Anacondas: The Hunt for the Blood Orchid (2004)

Anacondas: The Hunt for the Blood Orchid (2004)

The hunters will become the hunted

A group of entrepreneurs and scientists set out down a jungle river in Borneo to search for the blood orchid, an extremely rare flower that blooms once every seven years and holds the key to eternal life. However, they are left stranded into the wilderness after an accident destroys their boat. They also soon realise that they are not alone in the jungle, as giant anaconda snakes lurk all around them.

 

With no connections at all to the original, no major stars in the cast and an approach which makes it far too serious for its own good, Anacondas: The Hunt for the Blood Orchid is about as unnecessary and unwelcome a sequel I’ve ever heard of. It’s like the original, minus all of the things that made that one such an entertaining ride – i.e. Jon Voight hamming it up and a decent animatronic snake. I’m guessing it was purely based on the reasonable box office success of the original, but I’m absolutely stunned to know that Anacondas: The Hunt for the Blood Orchid received a theatrical release. Everything about it screams Sy Fy Channel.

Rather than ramping up the sequel by opening the purse strings, Anacondas: The Hunt for the Blood Orchid cuts back the budget and it shows. Anaconda was a financial success, making over three times it’s budget, yet the producers here opt to give this sequel even less money and still expect the team to work wonders with it. The first glaring thing you’ll notice is the cut-price cast. There’s no Jon Voight hamming it up (and this one desperately needed someone like that – Matthew Mardsen’s feeble human villain is no match for the original’s sneaky snake hunter). There’s no Latino in the form of Jennifer Lopez, so they cast an African American-Native American descendant instead to tick off a box. There’s no Ice Cube, though rest assured there’s a black man on the cast to spout off a loud of stereotyped dialogue. Heck, there’s no Eric Stoltz or Danny Trejo in a throwaway role. There’s just a bunch of lousy actors who any audience will struggle to recognise from anything else.

The second problem is that the story is so unbelievably contrived that it’s hard to ever be invested in it. The original was simply about a documentary crew who end up in the wrong stretch of river. This one borrows ideas from similar monster movies about science and experiments and ‘saving mankind’ and has this random assortment of suburbanites heading straight for the most remote place on Earth with little expertise. After establishing the fish-out-of-water scenario with the city slickers finding life on board the primitive boat to be difficult and then things like mobile phones not working, Anacondas: The Hunt for the Blood Orchid has more going for it during the first half of the film. The pacing is better and there are more incidents involving the snake (before the characters realise that there’s a snake) to build up the anticipation that the second half will continue to improve – regardless of the dumb MacGuffin stringing the narrative along. Sadly, that is not the case and the film sinks when the snakes do start to pick off the cast. But it’s not just the snakes they’ve got to contend with – the script writers saw fit to include a whole host of adventure movie tropes in here to throw in front of the characters (as if giant snakes wasn’t enough). They are obviously buying time here because they don’t want to show the audience the snakes.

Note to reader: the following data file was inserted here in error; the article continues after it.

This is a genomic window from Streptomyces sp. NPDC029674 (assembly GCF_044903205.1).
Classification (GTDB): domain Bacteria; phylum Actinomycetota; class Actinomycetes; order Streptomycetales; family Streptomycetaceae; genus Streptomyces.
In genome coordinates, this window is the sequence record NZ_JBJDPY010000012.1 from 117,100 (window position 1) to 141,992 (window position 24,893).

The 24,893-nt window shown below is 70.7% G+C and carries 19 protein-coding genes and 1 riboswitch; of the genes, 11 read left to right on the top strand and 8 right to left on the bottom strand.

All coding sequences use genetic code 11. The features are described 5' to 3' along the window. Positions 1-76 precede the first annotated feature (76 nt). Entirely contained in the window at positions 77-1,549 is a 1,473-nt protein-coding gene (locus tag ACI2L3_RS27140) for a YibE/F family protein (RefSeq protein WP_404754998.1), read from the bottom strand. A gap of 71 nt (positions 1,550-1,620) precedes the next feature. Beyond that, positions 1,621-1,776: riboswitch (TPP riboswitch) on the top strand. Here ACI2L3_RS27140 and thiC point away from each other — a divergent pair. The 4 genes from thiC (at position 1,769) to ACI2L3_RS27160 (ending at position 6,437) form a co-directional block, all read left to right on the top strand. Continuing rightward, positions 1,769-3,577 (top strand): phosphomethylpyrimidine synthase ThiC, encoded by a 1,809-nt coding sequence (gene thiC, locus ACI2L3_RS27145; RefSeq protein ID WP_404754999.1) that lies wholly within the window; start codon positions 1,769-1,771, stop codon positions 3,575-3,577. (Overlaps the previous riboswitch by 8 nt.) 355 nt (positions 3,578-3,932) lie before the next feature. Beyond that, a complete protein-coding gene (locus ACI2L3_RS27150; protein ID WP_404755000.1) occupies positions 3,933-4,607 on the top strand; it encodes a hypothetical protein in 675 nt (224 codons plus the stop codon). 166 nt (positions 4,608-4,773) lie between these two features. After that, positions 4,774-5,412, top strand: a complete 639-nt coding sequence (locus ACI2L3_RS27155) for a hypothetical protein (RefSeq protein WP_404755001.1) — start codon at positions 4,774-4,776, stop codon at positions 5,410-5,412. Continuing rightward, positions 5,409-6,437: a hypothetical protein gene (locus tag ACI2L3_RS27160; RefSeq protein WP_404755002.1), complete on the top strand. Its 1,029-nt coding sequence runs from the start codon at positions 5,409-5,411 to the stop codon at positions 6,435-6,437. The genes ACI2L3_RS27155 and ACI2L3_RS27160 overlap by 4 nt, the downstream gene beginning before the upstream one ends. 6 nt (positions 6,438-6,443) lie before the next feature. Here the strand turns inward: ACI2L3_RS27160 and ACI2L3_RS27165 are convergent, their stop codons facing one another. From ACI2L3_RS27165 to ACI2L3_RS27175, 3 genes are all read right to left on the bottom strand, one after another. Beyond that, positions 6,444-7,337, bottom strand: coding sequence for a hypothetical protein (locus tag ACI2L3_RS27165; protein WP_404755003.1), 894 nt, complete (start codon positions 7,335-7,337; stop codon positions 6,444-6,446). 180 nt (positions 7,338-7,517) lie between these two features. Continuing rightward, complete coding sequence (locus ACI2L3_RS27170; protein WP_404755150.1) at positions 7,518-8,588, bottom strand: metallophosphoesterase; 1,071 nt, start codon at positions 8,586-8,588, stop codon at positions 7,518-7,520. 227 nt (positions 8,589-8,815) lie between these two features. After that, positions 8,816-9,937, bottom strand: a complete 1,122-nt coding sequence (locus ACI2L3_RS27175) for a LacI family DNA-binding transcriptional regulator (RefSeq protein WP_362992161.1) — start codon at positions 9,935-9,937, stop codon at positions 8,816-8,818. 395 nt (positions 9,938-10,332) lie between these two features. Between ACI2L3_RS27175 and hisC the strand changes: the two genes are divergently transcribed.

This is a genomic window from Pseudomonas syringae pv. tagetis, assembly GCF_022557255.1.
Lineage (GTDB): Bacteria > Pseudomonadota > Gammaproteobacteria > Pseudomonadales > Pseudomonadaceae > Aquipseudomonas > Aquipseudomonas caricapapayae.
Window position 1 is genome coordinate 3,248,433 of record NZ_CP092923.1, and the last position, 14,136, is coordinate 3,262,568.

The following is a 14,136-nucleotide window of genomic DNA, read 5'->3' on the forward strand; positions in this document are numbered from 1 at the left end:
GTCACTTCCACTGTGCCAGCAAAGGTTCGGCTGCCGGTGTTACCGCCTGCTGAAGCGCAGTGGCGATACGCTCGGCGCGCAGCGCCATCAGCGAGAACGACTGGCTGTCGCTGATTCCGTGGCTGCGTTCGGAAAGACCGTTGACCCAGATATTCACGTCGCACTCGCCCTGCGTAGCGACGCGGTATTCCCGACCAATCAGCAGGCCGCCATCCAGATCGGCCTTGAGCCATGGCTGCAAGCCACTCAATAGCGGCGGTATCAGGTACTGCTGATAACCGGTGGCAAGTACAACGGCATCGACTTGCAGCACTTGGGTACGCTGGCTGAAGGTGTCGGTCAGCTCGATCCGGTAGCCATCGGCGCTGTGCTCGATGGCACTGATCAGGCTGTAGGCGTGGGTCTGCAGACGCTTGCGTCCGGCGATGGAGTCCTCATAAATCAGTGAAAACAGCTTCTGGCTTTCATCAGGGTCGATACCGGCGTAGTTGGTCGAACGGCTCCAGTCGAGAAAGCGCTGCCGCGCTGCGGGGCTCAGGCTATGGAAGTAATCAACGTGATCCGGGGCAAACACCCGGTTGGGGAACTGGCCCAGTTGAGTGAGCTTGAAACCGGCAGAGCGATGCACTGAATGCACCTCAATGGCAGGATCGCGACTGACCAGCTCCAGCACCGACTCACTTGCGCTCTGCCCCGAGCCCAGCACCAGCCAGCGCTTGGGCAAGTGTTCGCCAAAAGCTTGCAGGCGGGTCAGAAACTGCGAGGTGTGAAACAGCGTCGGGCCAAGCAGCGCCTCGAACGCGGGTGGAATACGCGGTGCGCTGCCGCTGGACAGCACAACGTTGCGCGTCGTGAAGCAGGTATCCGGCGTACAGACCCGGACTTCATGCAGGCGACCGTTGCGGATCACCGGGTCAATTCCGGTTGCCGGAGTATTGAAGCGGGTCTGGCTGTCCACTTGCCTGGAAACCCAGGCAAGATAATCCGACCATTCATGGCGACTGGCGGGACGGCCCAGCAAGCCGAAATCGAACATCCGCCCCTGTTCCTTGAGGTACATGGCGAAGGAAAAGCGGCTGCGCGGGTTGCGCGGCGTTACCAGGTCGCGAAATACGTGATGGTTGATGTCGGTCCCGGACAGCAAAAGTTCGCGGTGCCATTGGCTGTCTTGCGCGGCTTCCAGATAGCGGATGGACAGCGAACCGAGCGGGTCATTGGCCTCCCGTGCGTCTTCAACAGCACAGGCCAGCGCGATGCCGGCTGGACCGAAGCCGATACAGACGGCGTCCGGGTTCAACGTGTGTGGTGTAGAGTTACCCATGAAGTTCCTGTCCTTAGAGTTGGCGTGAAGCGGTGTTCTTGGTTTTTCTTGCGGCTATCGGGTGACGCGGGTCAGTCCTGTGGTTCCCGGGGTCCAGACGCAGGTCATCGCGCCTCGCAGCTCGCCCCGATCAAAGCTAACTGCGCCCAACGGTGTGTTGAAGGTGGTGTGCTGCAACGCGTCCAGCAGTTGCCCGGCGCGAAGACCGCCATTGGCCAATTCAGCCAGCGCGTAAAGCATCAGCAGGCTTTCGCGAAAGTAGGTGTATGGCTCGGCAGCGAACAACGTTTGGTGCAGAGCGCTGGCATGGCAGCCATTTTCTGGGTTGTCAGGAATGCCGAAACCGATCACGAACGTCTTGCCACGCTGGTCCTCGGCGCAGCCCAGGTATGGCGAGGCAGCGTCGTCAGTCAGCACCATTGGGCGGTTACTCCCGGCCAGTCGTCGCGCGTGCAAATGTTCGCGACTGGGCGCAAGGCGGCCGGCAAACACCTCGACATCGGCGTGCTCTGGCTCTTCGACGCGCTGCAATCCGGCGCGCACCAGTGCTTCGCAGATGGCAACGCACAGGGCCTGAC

This is where the third problem lies – the snakes themselves. The anacondas take far too long in thinning out the cardboard cut-out characters, but you’ll be glad they hold off on them for as much time as they do because they look lousy. Despite there being a seven-year gap between films, Anacondas: The Hunt for the Blood Orchid showcases even worse special effects than before. Let’s face it, the original snake didn’t look great in its CGI form, but the effects department did use a relatively sinister-looking animatronic snake for some of the shots. Here we have neither – there’s no ‘real’ effects to be seen and the CGI has gotten progressively worse. Considering that Anaconda was one of the big reasons that Sy Fy began churning out terrible monster movies with ever-worsening special effects, its not surprising to see that the film’s own sequel falls into the same trap.

 

Anacondas: The Hunt for the Blood Orchid is almost like watching someone try to remake a film with a lower budget, a lesser cast and a worse script. Oh wait, that’s what it is. This sequel should have gone to the dogs in straight-to-TV hell like the next two sequels. Something full of this many clichés, awful special effects, terrible writing and poor casting choices should never see the light of day in the cinema.

 

 ★★☆☆☆☆☆☆☆☆ 

 

 

Related Movies

Post a comment